Tuesday, 13 August 2013

Augustine on the death of his mother (part 1).

My interest in Augustine started when I read his biography by Peter Brown, the British scholar how almost singlehandedly brought the interest of Late Antiquity forward  into classical studies. I once heard a lecture by Peter Brown here in Groningen: he stuttered, but after a minute I accommodated to his speech disorder and was fascinated. I always had an interest in the extremes of classical culture: Homer, Hesiod and Greek lyricists at the one end, and Late Antiquity at the other. No, I have no borderline disorder.
Augustine was a prolific writer and it is thanks to him that we are informed about the situation in North Africa, when he was bishop of Hippo and I certainly will publish some extracts of his letters, but I will now return again to his Confessiones. Augustine was not a Christian from birth but after a rough youth – if we may believe him – and some affiliations with Manichaeism, he became a Christian - to the great joy of his mother Monica (or Monnica), who was already Christian. Her name is Berber and indeed, Augustine was not a  full blood Roman,  but probably for most part Berber and Punic, who had in appearance more in common with a Moroccan shopkeeper here, than with Thomas Aquinas. Thanks to what Augustine wrote about his mother, she also gained sainthood. In his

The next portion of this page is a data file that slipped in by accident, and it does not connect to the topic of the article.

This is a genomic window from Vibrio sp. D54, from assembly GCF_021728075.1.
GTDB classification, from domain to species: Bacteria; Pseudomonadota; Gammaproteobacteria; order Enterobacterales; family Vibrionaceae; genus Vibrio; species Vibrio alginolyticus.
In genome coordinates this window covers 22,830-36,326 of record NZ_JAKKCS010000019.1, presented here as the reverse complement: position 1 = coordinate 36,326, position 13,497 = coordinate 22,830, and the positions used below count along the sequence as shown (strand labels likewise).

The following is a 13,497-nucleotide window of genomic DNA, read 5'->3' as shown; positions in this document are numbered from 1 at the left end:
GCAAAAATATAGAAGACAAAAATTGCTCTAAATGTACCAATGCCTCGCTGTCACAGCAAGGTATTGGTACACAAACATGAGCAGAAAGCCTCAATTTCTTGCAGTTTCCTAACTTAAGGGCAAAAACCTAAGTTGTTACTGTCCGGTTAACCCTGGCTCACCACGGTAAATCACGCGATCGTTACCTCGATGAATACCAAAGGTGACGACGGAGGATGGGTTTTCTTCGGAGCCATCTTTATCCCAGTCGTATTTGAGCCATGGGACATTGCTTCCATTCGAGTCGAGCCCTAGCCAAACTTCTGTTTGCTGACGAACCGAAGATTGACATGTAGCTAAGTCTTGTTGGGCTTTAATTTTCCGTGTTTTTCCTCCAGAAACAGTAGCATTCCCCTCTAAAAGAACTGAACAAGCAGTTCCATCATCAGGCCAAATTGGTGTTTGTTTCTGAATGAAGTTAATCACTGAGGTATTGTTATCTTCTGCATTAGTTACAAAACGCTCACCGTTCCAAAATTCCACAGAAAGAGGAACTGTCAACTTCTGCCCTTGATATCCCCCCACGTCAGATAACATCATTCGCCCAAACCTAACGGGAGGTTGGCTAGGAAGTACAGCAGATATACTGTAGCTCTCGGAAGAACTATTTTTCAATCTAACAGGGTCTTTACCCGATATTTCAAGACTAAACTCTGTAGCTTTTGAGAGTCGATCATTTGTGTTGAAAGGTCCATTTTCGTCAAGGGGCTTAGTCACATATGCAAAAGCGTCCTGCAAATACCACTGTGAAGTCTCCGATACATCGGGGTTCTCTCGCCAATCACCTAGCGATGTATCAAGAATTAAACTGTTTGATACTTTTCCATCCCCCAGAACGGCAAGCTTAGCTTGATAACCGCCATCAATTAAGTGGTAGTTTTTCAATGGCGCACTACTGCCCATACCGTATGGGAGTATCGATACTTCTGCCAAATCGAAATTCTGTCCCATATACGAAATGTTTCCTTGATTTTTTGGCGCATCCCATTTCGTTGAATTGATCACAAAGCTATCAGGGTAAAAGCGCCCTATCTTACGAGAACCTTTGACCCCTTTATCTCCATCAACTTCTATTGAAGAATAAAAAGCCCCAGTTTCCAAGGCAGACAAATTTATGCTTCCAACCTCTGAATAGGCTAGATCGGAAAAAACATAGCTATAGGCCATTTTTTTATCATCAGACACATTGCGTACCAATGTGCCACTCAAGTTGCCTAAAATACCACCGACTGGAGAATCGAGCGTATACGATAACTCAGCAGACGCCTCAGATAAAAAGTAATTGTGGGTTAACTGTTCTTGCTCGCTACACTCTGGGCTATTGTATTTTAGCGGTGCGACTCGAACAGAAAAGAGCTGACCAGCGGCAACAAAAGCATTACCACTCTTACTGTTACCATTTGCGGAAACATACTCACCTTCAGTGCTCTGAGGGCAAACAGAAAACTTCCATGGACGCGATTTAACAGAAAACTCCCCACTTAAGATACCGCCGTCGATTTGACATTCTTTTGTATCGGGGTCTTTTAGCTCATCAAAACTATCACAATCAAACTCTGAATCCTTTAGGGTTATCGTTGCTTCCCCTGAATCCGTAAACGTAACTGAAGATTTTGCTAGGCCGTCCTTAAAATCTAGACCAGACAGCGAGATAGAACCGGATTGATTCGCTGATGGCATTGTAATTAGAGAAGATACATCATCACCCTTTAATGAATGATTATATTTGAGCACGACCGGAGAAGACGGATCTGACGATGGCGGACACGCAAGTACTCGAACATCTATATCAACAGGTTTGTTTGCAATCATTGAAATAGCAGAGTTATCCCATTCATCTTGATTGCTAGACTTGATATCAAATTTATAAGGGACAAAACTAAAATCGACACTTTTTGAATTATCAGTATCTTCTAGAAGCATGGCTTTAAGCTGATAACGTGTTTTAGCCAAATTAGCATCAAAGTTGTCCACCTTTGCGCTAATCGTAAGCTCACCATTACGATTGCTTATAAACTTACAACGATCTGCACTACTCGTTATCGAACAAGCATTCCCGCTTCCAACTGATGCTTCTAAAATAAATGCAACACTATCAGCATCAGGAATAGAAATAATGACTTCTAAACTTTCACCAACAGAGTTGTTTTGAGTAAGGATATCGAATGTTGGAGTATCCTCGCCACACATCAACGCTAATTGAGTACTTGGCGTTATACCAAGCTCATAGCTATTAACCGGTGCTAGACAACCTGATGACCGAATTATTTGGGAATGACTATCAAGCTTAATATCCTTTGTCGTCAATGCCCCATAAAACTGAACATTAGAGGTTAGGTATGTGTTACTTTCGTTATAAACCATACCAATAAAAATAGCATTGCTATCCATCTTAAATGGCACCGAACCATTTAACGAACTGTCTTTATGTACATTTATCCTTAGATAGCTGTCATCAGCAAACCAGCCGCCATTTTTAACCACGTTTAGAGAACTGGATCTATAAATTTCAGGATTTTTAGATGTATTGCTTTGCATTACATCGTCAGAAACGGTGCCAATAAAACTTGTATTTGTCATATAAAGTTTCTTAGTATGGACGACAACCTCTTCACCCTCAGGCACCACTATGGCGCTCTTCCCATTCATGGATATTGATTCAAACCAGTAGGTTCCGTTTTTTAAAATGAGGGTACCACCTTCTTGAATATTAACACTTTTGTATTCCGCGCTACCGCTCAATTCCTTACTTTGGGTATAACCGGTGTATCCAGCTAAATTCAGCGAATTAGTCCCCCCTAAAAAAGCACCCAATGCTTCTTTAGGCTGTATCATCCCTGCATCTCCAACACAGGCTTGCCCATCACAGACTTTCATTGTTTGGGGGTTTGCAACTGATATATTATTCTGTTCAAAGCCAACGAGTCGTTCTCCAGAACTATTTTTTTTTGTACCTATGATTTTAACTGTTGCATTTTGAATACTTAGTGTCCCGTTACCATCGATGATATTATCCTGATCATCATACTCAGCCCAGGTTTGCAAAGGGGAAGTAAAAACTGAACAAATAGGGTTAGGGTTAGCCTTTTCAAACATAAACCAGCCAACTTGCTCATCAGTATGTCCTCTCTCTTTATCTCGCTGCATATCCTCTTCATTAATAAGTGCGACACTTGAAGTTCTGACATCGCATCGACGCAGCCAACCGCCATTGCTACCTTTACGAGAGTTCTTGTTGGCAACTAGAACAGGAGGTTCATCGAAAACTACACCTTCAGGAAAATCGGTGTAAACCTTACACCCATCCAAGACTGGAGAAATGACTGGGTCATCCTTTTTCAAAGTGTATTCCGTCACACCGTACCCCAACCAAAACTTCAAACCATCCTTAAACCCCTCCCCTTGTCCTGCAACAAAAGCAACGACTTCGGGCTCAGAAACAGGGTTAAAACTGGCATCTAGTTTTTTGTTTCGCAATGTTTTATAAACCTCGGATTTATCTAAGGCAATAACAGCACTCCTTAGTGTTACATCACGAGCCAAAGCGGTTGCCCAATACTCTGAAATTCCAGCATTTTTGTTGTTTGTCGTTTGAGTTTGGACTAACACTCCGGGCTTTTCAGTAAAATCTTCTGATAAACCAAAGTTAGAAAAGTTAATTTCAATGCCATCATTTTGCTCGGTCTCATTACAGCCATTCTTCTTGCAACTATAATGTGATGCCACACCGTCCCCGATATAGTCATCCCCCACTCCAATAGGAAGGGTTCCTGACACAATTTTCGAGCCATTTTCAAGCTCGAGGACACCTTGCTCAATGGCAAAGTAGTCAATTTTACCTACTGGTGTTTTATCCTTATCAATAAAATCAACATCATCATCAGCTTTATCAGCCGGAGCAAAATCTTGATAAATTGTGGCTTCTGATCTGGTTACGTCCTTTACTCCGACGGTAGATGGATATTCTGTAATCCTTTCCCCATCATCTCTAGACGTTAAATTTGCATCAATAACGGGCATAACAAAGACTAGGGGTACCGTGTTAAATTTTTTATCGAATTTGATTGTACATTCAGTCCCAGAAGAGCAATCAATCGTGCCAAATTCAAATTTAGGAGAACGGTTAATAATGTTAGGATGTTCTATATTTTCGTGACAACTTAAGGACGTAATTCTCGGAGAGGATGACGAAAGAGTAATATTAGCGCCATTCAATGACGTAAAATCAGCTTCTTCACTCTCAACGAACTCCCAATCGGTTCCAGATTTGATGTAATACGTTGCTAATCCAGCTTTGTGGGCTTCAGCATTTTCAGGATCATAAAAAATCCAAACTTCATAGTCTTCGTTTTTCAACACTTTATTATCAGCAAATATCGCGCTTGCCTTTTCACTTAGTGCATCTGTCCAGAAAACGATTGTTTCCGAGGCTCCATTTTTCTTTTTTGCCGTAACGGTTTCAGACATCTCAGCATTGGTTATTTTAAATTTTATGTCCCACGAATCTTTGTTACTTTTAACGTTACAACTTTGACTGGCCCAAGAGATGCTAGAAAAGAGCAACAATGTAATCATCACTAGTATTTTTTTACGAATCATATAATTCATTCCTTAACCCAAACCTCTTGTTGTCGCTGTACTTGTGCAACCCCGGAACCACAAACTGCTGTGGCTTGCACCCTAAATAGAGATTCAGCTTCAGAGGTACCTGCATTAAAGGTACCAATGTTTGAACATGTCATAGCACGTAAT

Confessiones Augustine gives a vivid description of his mother and considers her as his first spiritual guide. In the following extract Augustine describes her final days at Ostia. I will leave the question aside how historical this description is and to what extent Augustine has theologized the events in hindsight.
After his conversion in Milan, his mother went over to see her son, but when being there, she got ill and died. Augustine’s brother Navigius, who was also present, suggests that she should go back to her home town Thagaste, in modern day Algeria, to die there. The reason is that a grave was attended by family and kin and so she would be less lonely, so to say. Monica however does not care where she will be buried. The description of the death of his mother with showing his personal emotion has only few other examples in Roman literature. I can only remember Catullus on the death of his brother and Cicero on the death of his daughter Tullia.

Augustine Confessiones